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Subject: [boost] [MSM] Comparison with ad-hoc FSM implementation
From: Christophe Henry (christophe.j.henry_at_[hidden])
Date: 2009-12-09 05:56:51

Hi Phil,

>switch ((state<<8) | event) {
> case (Stopped<<8)|play: start_playback(); state=Playing; break;
> case (Stopped<<8)|open_close: open_drawer(); state=Open; break;
>etc. etc.

>The greatest advantage of this ad-hoc style is that it is readable
>by anyone who has even the most basic understanding of C++ without
>the need to learn a new library, and its exact behaviour is immediately
>evident. It is also likely to compile and run quickly.
>I have no doubt that MSM has many benefits compared to this. Perhaps
>it would be useful to spell them out?

The question is of course slighty provocative but still valid. The
answer will be quite long, sorry about that.

I won't say that your solution is not good. Actually if someone is
happy with such a solution, great for him. If you check the review
from Franz Alt, you'll see the source code generated by Rhapsody,
which is not very different from this one, the O(1) double-dispatch
And it's at least way better than non-formal state machines which I
happen to see in production code again and again.
A state machine library, including MSM, is made for people who are not
happy with such an approach. I wrote MSM out of sheer frustration with
Statechart's inability to provide me with what I was looking for, and
out of admiration for the solution presented in the MPL book. I only
hoped that others felt like me and would like an alternative.
Concretely, what I was looking for:
- a descriptive, expressive and declarative state machine syntax.
- most of UML features which are hard to code with a switch/case dispatch.
- a library with the explicit goal of supporting a
Model-Driven-Development process
- enough speed so that it'd be hard to reject a state machine simply
on speed grounds (usual excuse).

Next, you wil ask me what UML features I deem so important that it
justifies a library.
My personal favorites (order by what I use most):
- events containing data. In your case, you are more or less forced to
choose between the O(1) (which you did) and forgo event data or the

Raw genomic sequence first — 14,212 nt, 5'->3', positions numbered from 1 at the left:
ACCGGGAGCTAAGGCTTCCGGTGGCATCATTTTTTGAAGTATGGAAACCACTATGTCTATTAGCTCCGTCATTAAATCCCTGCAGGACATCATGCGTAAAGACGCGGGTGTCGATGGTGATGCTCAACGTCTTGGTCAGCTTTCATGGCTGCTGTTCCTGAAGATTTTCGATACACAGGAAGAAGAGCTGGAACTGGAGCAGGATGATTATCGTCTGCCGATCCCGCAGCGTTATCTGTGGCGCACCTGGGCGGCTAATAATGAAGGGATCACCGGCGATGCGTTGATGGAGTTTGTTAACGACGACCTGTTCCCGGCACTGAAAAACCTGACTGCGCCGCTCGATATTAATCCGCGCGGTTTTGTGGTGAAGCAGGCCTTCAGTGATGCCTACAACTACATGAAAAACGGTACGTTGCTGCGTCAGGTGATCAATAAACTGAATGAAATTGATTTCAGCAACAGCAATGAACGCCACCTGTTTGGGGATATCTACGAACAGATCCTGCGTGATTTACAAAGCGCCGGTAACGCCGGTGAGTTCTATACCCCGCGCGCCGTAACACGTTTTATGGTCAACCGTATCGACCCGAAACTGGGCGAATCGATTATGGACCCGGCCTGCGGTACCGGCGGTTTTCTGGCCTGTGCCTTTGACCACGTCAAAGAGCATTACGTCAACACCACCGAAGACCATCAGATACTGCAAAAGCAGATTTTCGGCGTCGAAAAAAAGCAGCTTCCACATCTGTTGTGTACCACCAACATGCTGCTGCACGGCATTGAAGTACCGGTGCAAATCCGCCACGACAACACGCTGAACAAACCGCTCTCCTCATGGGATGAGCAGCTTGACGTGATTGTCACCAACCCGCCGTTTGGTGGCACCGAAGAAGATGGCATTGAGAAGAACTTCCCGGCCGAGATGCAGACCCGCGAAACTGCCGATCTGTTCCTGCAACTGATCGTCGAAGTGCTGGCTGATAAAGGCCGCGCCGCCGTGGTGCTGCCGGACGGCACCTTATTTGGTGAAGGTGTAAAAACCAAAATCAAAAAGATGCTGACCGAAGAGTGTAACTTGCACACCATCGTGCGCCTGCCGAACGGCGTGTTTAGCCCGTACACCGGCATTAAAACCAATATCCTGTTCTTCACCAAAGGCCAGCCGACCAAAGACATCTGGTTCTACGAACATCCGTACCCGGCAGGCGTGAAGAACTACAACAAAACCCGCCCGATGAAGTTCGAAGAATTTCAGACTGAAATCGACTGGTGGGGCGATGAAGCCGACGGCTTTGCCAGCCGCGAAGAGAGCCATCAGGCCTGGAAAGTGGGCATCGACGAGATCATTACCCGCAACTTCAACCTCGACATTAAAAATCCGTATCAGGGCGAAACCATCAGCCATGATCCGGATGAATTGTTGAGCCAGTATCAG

O(n) (chosen by Rhapsody) at a speed cost. Metaprogramming techniques
allow us a O(1) with event data.
- actions/guards. Luckily, they are easy to implement in a switch/case.
- orthogonal regions. I often use them for error handling and they
greatly make the machine more readable by reducing the number of
transitions. Also hard to get with a switch/case.
- submachines (makes the code cleaner). Implementing them inside a
switch case is simply horrible. Soon, you need to hide them in
subclasses so we are already going in the direction of a library.
- flags. Will make the calling code easier
- exit points. Not my favorite, but always needed. Will quickly make
your switch/case implementation hard to follow.
- anonymous events. Hard to write with a switch/case dispatch. Luckily
for your case, not everybody likes them.
- history. Easy to implement in a switch/case (as long as you don't
need them event-dependent) but doesn't make your code any more

Of course, like always, developers use only 20% of all UML features.
But it's never the same 20%, so what you need depends on your "coding"
And if you want to implement all these features in a switch/case, your
code will quickly become terrible. You'll have to issue guidelines on
how to implement them, each developper will have to redo the same
again and again with the corresponding flow of bugs (what if I forget
a "break"? Uh oh) and low productivity (not even talking about

Do we agree that this proves the need of a library?

The next valid question would be, why MSM?
It doesn't have to. If you're happy with Statechart or another library
and don't need the speed, it's really ok for me, I promise ;-)
MSM is for people who, like me, want a declarative syntax. People who
want to have a look at the transition table and see the whole
structure of a machine. Not as clearly as on a diagram but better than
just code. That's why there is a transition table, and that's why
there is eUML, to make it even clearer.
This will greatly help us developers communicate with domain experts
who will not understand code, but quite fast understand a state
machine (I tried an it works).

The second reason is the descriptive syntax of MSM. I wanted a library
which would help a Model-Driven-Development. I wanted a library
allowing us to switch from a graphical model to code and code to
model. And I wanted the mapping to be complete. The goal would be to,
at some point, never have to edit the code. I don't know how far I'll
push it but you can be sure that I will push it as far as I can. This
is where the functors added in eUML and the reusable states will help.

I hope I managed to answer your question.


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